Thursday, November 21, 2019

Pennsylvania Superior Court Finds That Service Was Properly Completed Even Though Green Return Receipt Lost

In the case of Sawyers v. Davis, 2019 Pa. Super. 219 (Pa. Super. Oct. 22, 2019 Bowes, J., Olson, J., Stabile, J.) (Op. by Bowes, J.) (Olson, J, dissenting), the Pennsylvania Superior Court ruled that a trial court erred in dismissing the Plaintiff’s personal injury action against a defendant motorist for improper service.

This case arose out of a motor vehicle accident.

The appellate court found that the Plaintiff had offered sufficient evidence to show that he complied with the requirements of service of process under the Pennsylvania Rules of Civil Procedure. The Superior Court noted that, given that the Plaintiff had met his burden of proof on the issue of service, the burden then shifted to the Defendant driver, who had failed to offer any evidence to refute the Plaintiff’s evidence that service complied with the Rules of Civil Procedure.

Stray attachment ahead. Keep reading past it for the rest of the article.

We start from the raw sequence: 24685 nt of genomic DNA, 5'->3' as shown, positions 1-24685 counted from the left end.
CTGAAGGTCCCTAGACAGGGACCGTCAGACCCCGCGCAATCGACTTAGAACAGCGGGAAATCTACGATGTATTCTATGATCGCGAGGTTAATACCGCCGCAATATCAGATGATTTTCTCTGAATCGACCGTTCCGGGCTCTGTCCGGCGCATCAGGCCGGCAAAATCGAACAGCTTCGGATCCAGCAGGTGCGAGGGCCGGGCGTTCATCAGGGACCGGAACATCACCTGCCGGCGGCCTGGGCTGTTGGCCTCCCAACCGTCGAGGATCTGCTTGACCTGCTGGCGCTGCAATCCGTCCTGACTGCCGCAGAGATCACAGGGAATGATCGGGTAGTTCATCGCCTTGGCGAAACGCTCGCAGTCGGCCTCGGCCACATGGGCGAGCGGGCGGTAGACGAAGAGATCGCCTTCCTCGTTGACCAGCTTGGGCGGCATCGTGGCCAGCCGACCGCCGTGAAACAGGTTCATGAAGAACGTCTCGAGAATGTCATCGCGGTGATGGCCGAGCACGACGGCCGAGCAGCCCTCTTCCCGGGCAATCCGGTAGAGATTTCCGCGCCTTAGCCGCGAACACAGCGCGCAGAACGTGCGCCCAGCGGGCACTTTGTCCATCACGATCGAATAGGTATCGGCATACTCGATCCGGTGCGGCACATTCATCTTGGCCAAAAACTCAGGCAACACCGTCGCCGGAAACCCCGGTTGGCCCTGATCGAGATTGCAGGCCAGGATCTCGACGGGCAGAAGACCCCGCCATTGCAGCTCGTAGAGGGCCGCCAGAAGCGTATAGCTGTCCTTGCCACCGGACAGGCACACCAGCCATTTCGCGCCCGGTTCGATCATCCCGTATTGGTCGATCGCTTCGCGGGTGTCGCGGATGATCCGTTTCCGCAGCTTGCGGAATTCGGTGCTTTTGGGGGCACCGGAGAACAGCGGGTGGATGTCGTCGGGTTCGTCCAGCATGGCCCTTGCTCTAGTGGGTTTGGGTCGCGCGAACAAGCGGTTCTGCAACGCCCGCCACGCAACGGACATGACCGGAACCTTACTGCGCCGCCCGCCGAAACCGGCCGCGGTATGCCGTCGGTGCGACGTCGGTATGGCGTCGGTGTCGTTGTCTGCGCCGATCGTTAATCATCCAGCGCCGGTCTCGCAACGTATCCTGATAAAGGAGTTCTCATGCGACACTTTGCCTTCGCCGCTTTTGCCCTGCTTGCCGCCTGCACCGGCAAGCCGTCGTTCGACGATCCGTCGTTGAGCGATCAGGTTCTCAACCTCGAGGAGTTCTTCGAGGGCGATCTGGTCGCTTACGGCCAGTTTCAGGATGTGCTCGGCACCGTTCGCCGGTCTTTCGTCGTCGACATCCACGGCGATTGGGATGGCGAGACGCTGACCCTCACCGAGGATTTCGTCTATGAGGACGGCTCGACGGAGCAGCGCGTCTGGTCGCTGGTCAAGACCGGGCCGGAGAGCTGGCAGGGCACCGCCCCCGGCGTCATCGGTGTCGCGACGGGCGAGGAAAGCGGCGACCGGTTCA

The central issue in the matter involved the Plaintiff properly serving an out of state Defendant by way of a certified letter, return receipt requested. According to the Opinion, the green return receipt card was lost by the United States Post Office. However, the Post Office supplied tracking documentation that showed delivery of the letter.  Also produced by the Post Office was a scanned signature of the person who accepted the letter.

There was also additional evidence presented that the Defendant driver, who was a cousin of the Plaintiff, otherwise had notice of the lawsuit.

The appellate court found that the trial court did not view the evidence in a light most favorable to the Plaintiff as the non-moving party when it dismissed the case. The appellate court also viewed the lack of a green return receipt card as a mere technical defect. The Superior Court additionally reiterated that there was evidence that the Defendant had notice of the action.  As such, the trial court's dismissal of the lawsuit was reversed.

Anyone wishing to review a copy of the Majority decision in Sawyers may click this LINK.  The Dissenting Opinion may be viewed HERE.

Source: “Digest of Recent Opinions.” Pennsylvania Law Weekly (Nov. 5, 2019).

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